Cheney: ‘We’ve Energized the Movement’
CUNA leader reflects on the strength of CUNA and the CU movement.
In March, CUNA President/CEO Bill Cheney announced he would be stepping down to become CEO at $9.9 billion asset SchoolsFirst Federal Credit Union in Santa Ana, Calif., taking over for longtime CEO Rudy Hanley, who’ll be retiring.
As Bill concludes his tenure at CUNA, Credit Union Magazine asked him to reflect on the accomplishments and memories of his term in office. The following is an abridged version of our conversation.
CU Mag: What did you find most challenging in your role as CUNA CEO?
Cheney: That’s an interesting question, because what’s most challenging about this job also can be the most rewarding.
There’s never, ever, a dull moment. On any given day, we’re dealing with myriad issues that can potentially have a big impact on credit unions and 99 million Americans. And even when the government isn’t working, those issues still require attention.
I’ve been on the association side for eight years now, first at the state league level and the past four years at the national level. What has been most challenging overall is to see the layer upon layer of legislation and regulation policymakers have added with little regard for practicalities.
While most policies start out with good intentions they become very complicated as they move through the process. The consequences of much that happens in Washington create real and constant challenges, and we have to stay vigilant.
CU Mag: Did your experience as a CU CEO help you?
Cheney: There’s no question that my experience as a credit union CEO and a league president, for that matter, was important to me. As we all do, I used my past experience in my role as CUNA CEO.
Regardless of background, however, the CUNA CEO should always make his or her decisions based on what’s best for our members. That philosophy was ingrained in me early on in my work as a credit union staff member.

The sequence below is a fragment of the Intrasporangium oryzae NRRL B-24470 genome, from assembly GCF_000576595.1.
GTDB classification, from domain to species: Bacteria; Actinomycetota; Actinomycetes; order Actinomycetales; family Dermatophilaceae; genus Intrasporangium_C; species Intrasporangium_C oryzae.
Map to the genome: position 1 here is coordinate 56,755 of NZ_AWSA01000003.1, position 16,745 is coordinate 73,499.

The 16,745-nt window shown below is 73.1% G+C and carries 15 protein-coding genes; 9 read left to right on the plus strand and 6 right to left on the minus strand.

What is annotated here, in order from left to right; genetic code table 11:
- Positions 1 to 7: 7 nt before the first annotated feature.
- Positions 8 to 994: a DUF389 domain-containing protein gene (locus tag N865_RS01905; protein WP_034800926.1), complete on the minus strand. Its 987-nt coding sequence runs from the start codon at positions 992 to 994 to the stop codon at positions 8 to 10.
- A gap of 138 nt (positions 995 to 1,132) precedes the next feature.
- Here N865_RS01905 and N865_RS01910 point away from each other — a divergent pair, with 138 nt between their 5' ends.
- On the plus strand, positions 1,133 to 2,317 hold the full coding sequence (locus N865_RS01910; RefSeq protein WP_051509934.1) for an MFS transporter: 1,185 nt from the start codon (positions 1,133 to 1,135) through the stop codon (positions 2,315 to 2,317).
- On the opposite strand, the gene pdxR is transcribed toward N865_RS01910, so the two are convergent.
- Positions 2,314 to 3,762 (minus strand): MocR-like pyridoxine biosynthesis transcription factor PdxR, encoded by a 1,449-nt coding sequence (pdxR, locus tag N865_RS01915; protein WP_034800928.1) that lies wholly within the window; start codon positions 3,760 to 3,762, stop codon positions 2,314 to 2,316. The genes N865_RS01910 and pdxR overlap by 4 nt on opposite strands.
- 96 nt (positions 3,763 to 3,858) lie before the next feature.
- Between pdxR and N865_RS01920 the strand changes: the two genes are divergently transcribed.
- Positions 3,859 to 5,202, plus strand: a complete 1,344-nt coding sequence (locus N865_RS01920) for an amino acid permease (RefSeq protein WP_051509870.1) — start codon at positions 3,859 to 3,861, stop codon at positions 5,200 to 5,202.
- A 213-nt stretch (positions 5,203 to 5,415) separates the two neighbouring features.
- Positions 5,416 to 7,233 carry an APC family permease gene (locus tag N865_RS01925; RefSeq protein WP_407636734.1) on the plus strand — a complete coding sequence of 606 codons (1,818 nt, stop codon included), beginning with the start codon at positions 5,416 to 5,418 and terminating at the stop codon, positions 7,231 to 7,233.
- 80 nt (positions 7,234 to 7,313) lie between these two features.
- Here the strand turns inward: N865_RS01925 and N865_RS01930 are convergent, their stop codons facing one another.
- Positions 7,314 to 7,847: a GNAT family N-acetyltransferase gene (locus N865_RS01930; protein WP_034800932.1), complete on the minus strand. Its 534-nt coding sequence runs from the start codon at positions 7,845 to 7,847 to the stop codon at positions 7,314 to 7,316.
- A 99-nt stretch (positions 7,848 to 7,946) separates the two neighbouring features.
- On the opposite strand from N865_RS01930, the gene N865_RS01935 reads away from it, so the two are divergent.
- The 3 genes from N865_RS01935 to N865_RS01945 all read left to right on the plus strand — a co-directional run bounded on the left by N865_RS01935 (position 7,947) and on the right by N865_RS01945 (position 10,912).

When I became a credit union CEO, I gained an even greater appreciation for the time and value that our volunteer board members give to this movement, and how important they are to keeping a credit union true to its mission.
I also gained a practical understanding of the challenges that legislative and regulatory issues create; the hurdles credit unions must continuously navigate to serve their members.
In my role at CUNA, I was able to share that perspective with our team and those we met with, and I think it made an important impact.
CU Mag: What advice would you give your successor?
Cheney: Keep your eye on Washington, but keep your ear on credit unions all around the country. It’s important to find a balance with policy inside the beltway and realities for our members in all 50 states.
Many of the solutions to our challenges already are being addressed by a credit union or partner somewhere, so it’s important to stay engaged with our movement, listen to what the members are saying, and stay focused on their needs.
CU Mag: What strengths should the movement build upon to ensure its future growth and vitality?
Cheney: For starters, our focus on service to members on a not-for-profit basis. The model that we have as financial cooperatives is superior to any others I’ve seen in the financial services arena, and it makes us unique.
The motivation to provide services solely for the benefit of our members puts us well ahead of any others and gives us a leg up when working for changes to enhance our charter, ensure our future—by protecting the tax exemption—and even to convince more consumers to become credit union members.
Beyond that, credit unions need to build on the passion that we share for the future of the movement, which I think is bright, so long as we continue to distinguish ourselves from our for-profit competitors.
Read the complete interview with Bill Cheney in the May issue of Credit Union Magazine.